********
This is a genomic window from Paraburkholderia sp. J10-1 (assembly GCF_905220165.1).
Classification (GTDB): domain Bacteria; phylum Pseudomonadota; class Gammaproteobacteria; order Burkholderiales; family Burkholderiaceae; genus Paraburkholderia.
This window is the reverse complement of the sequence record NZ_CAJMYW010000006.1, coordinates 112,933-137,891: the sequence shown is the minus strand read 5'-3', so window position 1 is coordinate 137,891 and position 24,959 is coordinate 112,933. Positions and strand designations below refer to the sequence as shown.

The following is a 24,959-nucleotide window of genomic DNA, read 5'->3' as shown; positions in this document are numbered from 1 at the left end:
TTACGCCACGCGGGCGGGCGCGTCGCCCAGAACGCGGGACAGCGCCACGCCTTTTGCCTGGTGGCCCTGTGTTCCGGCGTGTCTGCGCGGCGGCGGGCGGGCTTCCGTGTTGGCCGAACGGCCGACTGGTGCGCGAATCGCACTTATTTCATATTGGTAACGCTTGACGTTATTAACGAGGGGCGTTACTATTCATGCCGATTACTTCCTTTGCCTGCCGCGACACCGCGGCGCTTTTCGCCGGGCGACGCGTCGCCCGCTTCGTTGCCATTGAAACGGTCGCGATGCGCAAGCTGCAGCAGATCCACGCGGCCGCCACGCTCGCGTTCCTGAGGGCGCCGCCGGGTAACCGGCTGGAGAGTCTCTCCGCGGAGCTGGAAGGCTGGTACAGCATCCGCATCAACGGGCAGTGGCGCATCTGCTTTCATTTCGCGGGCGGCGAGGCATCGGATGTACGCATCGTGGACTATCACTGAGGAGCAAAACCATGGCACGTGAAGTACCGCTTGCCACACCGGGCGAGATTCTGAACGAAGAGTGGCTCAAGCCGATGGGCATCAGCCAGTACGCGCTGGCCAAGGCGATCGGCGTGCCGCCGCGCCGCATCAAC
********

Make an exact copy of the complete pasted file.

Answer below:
This is a genomic window from Paraburkholderia sp. J10-1 (assembly GCF_905220165.1).
Classification (GTDB): domain Bacteria; phylum Pseudomonadota; class Gammaproteobacteria; order Burkholderiales; family Burkholderiaceae; genus Paraburkholderia.
This window is the reverse complement of the sequence record NZ_CAJMYW010000006.1, coordinates 112,933-137,891: the sequence shown is the minus strand read 5'-3', so window position 1 is coordinate 137,891 and position 24,959 is coordinate 112,933. Positions and strand designations below refer to the sequence as shown.

The following is a 24,959-nucleotide window of genomic DNA, read 5'->3' as shown; positions in this document are numbered from 1 at the left end:
TTACGCCACGCGGGCGGGCGCGTCGCCCAGAACGCGGGACAGCGCCACGCCTTTTGCCTGGTGGCCCTGTGTTCCGGCGTGTCTGCGCGGCGGCGGGCGGGCTTCCGTGTTGGCCGAACGGCCGACTGGTGCGCGAATCGCACTTATTTCATATTGGTAACGCTTGACGTTATTAACGAGGGGCGTTACTATTCATGCCGATTACTTCCTTTGCCTGCCGCGACACCGCGGCGCTTTTCGCCGGGCGACGCGTCGCCCGCTTCGTTGCCATTGAAACGGTCGCGATGCGCAAGCTGCAGCAGATCCACGCGGCCGCCACGCTCGCGTTCCTGAGGGCGCCGCCGGGTAACCGGCTGGAGAGTCTCTCCGCGGAGCTGGAAGGCTGGTACAGCATCCGCATCAACGGGCAGTGGCGCATCTGCTTTCATTTCGCGGGCGGCGAGGCATCGGATGTACGCATCGTGGACTATCACTGAGGAGCAAAACCATGGCACGTGAAGTACCGCTTGCCACACCGGGCGAGATTCTGAACGAAGAGTGGCTCAAGCCGATGGGCATCAGCCAGTACGCGCTGGCCAAGGCGATCGGCGTGCCGCCGCGCCGCATCAAC